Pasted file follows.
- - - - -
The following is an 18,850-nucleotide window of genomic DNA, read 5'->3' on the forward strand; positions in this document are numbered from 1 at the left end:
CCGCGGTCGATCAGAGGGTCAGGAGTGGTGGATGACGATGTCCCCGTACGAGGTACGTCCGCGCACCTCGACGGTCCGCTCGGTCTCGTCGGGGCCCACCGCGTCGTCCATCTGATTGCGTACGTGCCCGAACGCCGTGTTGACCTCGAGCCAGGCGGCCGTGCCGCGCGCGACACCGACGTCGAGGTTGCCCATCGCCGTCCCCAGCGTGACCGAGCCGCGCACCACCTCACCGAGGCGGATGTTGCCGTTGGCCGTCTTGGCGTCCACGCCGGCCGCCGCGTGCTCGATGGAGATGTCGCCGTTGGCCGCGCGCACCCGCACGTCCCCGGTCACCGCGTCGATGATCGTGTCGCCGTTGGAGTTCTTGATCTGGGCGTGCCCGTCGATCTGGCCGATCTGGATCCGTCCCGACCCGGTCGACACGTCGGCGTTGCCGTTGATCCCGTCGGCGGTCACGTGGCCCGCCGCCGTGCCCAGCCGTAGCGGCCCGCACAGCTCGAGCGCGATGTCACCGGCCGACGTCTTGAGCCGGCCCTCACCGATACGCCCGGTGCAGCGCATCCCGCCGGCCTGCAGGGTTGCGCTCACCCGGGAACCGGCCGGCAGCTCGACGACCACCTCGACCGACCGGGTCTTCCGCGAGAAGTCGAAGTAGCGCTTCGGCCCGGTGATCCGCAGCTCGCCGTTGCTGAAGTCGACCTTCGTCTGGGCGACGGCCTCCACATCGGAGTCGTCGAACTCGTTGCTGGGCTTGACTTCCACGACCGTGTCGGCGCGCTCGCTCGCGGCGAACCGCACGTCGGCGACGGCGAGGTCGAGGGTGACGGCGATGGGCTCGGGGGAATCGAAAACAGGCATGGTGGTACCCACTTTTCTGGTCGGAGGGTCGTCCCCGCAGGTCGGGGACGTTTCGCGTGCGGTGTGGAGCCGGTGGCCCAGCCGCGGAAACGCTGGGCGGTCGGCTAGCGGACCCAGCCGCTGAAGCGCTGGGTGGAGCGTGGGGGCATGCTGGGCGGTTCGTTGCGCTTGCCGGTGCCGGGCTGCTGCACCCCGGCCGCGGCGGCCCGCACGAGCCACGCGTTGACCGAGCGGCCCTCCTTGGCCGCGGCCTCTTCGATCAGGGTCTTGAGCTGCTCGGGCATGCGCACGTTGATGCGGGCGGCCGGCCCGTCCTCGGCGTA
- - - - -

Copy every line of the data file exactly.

The following is an 18,850-nucleotide window of genomic DNA, read 5'->3' on the forward strand; positions in this document are numbered from 1 at the left end:
CCGCGGTCGATCAGAGGGTCAGGAGTGGTGGATGACGATGTCCCCGTACGAGGTACGTCCGCGCACCTCGACGGTCCGCTCGGTCTCGTCGGGGCCCACCGCGTCGTCCATCTGATTGCGTACGTGCCCGAACGCCGTGTTGACCTCGAGCCAGGCGGCCGTGCCGCGCGCGACACCGACGTCGAGGTTGCCCATCGCCGTCCCCAGCGTGACCGAGCCGCGCACCACCTCACCGAGGCGGATGTTGCCGTTGGCCGTCTTGGCGTCCACGCCGGCCGCCGCGTGCTCGATGGAGATGTCGCCGTTGGCCGCGCGCACCCGCACGTCCCCGGTCACCGCGTCGATGATCGTGTCGCCGTTGGAGTTCTTGATCTGGGCGTGCCCGTCGATCTGGCCGATCTGGATCCGTCCCGACCCGGTCGACACGTCGGCGTTGCCGTTGATCCCGTCGGCGGTCACGTGGCCCGCCGCCGTGCCCAGCCGTAGCGGCCCGCACAGCTCGAGCGCGATGTCACCGGCCGACGTCTTGAGCCGGCCCTCACCGATACGCCCGGTGCAGCGCATCCCGCCGGCCTGCAGGGTTGCGCTCACCCGGGAACCGGCCGGCAGCTCGACGACCACCTCGACCGACCGGGTCTTCCGCGAGAAGTCGAAGTAGCGCTTCGGCCCGGTGATCCGCAGCTCGCCGTTGCTGAAGTCGACCTTCGTCTGGGCGACGGCCTCCACATCGGAGTCGTCGAACTCGTTGCTGGGCTTGACTTCCACGACCGTGTCGGCGCGCTCGCTCGCGGCGAACCGCACGTCGGCGACGGCGAGGTCGAGGGTGACGGCGATGGGCTCGGGGGAATCGAAAACAGGCATGGTGGTACCCACTTTTCTGGTCGGAGGGTCGTCCCCGCAGGTCGGGGACGTTTCGCGTGCGGTGTGGAGCCGGTGGCCCAGCCGCGGAAACGCTGGGCGGTCGGCTAGCGGACCCAGCCGCTGAAGCGCTGGGTGGAGCGTGGGGGCATGCTGGGCGGTTCGTTGCGCTTGCCGGTGCCGGGCTGCTGCACCCCGGCCGCGGCGGCCCGCACGAGCCACGCGTTGACCGAGCGGCCCTCCTTGGCCGCGGCCTCTTCGATCAGGGTCTTGAGCTGCTCGGGCATGCGCACGTTGATGCGGGCGGCCGGCCCGTCCTCGGCGTA